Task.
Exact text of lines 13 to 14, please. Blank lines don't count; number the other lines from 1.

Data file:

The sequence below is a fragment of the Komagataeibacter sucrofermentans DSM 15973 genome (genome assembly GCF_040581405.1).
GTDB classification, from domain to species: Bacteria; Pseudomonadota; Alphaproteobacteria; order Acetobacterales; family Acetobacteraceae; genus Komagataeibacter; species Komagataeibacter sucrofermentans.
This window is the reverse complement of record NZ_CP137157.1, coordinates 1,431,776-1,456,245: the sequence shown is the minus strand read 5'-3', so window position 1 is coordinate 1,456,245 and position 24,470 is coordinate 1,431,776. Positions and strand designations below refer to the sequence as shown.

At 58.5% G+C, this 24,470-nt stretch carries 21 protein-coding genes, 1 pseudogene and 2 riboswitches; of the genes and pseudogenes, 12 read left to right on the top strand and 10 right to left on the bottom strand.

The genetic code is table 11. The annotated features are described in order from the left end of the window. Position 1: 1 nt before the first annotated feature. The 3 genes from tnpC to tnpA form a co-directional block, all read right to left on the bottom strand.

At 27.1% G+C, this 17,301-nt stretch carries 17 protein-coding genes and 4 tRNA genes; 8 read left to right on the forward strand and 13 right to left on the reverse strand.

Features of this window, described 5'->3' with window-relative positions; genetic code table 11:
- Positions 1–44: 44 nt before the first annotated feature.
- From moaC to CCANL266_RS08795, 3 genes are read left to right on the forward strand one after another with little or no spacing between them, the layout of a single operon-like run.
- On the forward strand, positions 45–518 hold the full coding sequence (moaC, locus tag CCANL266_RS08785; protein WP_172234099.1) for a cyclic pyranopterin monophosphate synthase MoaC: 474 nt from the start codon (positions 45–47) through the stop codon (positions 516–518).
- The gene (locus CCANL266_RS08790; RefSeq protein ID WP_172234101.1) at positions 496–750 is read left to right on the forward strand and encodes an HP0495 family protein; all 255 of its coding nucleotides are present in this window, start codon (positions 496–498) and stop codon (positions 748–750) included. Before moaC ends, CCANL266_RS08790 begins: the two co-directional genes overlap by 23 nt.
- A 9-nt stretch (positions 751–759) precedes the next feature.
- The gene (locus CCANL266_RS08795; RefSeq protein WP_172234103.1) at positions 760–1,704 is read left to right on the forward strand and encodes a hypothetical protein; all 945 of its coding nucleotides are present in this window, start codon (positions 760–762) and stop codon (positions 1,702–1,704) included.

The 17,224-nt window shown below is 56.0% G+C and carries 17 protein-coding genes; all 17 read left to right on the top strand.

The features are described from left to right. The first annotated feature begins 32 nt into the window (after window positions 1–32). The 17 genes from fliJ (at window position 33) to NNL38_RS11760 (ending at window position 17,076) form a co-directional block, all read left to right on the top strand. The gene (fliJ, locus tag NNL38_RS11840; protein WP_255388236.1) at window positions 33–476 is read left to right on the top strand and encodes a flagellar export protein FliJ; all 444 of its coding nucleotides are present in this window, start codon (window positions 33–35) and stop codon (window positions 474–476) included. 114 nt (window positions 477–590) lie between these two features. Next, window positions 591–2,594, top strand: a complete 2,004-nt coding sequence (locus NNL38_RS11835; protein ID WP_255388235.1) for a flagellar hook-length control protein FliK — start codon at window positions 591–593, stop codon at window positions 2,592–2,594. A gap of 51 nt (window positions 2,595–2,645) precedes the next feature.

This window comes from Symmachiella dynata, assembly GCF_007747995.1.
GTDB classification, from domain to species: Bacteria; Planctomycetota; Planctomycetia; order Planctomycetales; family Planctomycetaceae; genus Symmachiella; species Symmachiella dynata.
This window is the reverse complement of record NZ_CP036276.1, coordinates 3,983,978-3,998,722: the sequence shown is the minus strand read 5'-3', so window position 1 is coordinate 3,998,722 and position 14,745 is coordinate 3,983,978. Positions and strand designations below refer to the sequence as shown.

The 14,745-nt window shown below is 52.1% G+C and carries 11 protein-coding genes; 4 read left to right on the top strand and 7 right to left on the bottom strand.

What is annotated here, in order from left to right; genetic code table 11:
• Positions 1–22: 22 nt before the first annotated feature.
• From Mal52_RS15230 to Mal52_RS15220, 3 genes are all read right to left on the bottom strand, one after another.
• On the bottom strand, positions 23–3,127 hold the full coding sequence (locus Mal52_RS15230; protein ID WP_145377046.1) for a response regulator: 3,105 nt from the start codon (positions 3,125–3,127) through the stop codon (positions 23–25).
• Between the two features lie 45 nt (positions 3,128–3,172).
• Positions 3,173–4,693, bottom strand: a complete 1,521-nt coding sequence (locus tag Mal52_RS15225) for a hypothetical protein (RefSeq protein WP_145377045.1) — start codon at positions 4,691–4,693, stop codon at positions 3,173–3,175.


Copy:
- The gene (locus CCANL266_RS08795; RefSeq protein WP_172234103.1) at positions 760–1,704 is read left to right on the forward strand and encodes a hypothetical protein; all 945 of its coding nucleotides are present in this window, start codon (positions 760–762) and stop codon (positions 1,702–1,704) included.

The 17,224-nt window shown below is 56.0% G+C and carries 17 protein-coding genes; all 17 read left to right on the top strand.